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Gus Speth '64 on "The Problem With Capitalism"

Gus Speth, our classmate and dean of Yale's School of Forestry and Environmental Studies, wrote the following essay published in the Yale Alumni Magazine of March/April 2008. This essay is excerpted from his forthcoming book, The Bridge at the Edge of the World: Capitalism, the Environment, and Crossing from Crisis to Sustainability (Yale University Press).

The problem with capitalism

The principal approaches to date for controlling the economy's impacts on the natural world can be thought of as today's environmentalism. This arena is where I have worked throughout my professional career. Now, near the end of my career, I find it impossible to be happy with the results. Important gains have been made, of course, including progress on local environmental problems like air and water pollution. But, all in all, today's environmentalism has not been succeeding. We have been winning battles, including some critical ones, but losing the planet.

The escalating processes of climate disruption, biotic impoverishment, and toxification that continue despite decades of warnings and earnest effort constitute a severe indictment, but an indictment of what exactly? If we want to reverse today's destructive trends, to forestall further and greater losses, and leave a bountiful world for our children and grandchildren, we must go back to fundamentals and seek to understand both the underlying forces driving such destructive trends and also the economic and political system that gives these forces such free rein. Then we can ask what can be done to change the system.

The sources of today's environmental deterioration have been clearly identified. They range from immediate forces like the enormous growth in human populations and the dominant technologies deployed in the economy, to deeper ones like the values that shape our behavior and determine what we consider important in life. Most basically, we know that environmental deterioration is driven by the economic activity of human beings. About half of today's world population lives in abject poverty or close to it, with per capita incomes of less than $2 per day. The struggle of the poor to survive creates a range of environmental impacts where the poor themselves are often the primary victims — for example, the deterioration of arid and semi-arid lands due to the press of increasing numbers of people who have no other option.

But the much larger and more threatening impacts stem from the economic activity of those of us participating in the modern, increasingly prosperous world economy. This activity is consuming vast quantities of resources from the environment and returning to the environment vast quantities of waste products. The damages are already huge and are on a path to be ruinous in the future. So, a fundamental question facing societies today — perhaps the fundamental question — is: how can the operating instructions for the modern world economy be changed so that economic activity both protects and restores the natural world?

With increasingly few exceptions, modern capitalism is the operating system of the world economy. I use "modern capitalism" here in a very broad sense as an actual, existing system of political economy, not as an idealized model. Capitalism as we know it today encompasses the core economic concept of private employers hiring workers to produce products and services that the employers own and then sell with the intention of making a profit. But it also includes competitive markets, the price mechanism, the modern corporation as its principal institution, the consumer society and the materialistic values that sustain it, and the administrative state actively promoting economic strength and growth for a wide variety of reasons.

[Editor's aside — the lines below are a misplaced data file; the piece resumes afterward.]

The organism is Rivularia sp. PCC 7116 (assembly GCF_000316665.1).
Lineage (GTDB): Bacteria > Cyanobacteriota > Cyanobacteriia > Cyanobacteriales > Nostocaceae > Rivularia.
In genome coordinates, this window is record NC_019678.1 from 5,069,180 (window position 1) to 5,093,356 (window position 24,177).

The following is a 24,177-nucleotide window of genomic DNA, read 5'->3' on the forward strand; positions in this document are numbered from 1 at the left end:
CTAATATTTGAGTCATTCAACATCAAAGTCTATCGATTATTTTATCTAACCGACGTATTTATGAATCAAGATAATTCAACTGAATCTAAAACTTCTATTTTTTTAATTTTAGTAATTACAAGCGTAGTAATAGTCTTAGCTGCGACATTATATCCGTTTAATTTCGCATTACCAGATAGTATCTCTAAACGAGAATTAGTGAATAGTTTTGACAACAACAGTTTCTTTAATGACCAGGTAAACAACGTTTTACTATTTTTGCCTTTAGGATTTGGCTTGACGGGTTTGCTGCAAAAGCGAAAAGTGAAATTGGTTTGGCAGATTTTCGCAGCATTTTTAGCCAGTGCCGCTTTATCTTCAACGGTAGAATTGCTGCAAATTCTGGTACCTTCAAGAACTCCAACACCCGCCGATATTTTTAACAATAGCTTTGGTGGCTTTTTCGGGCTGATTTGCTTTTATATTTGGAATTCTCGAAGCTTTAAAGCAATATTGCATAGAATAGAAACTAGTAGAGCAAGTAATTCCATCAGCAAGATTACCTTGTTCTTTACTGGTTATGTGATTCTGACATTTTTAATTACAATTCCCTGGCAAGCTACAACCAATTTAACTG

Inherent in the dynamics of capitalism is a powerful drive to earn profits, invest them, innovate and thus grow the economy, typically at exponential rates, with the result that the capitalist era has in fact been characterized by a remarkable exponential expansion of the world economy. The capitalist operating system, whatever its shortcomings, is very good at generating growth.

These features of capitalism, as they are constituted today, work together to produce an economic and political reality that is highly destructive of the environment. An unquestioning society-wide commitment to economic growth at almost any cost; enormous investment in technologies designed with little regard for the environment; powerful corporate interests whose overriding objective is to grow by generating profit, including profit from avoiding the environmental costs they create; markets that systematically fail to recognize environmental costs unless corrected by government; government that is subservient to corporate interests and the growth imperative; rampant consumerism spurred by a worshipping of novelty and by sophisticated advertising; economic activity so large in scale that its impacts alter the fundamental biophysical operations of the planet — all combine to deliver an ever-growing world economy that is undermining the ability of the planet to sustain life.

In short, my conclusion, after much searching and considerable reluctance, is that most environmental deterioration is a result of systemic failures of the capitalism we have today and that long-term solutions must seek transformative change in the key features of this contemporary capitalism.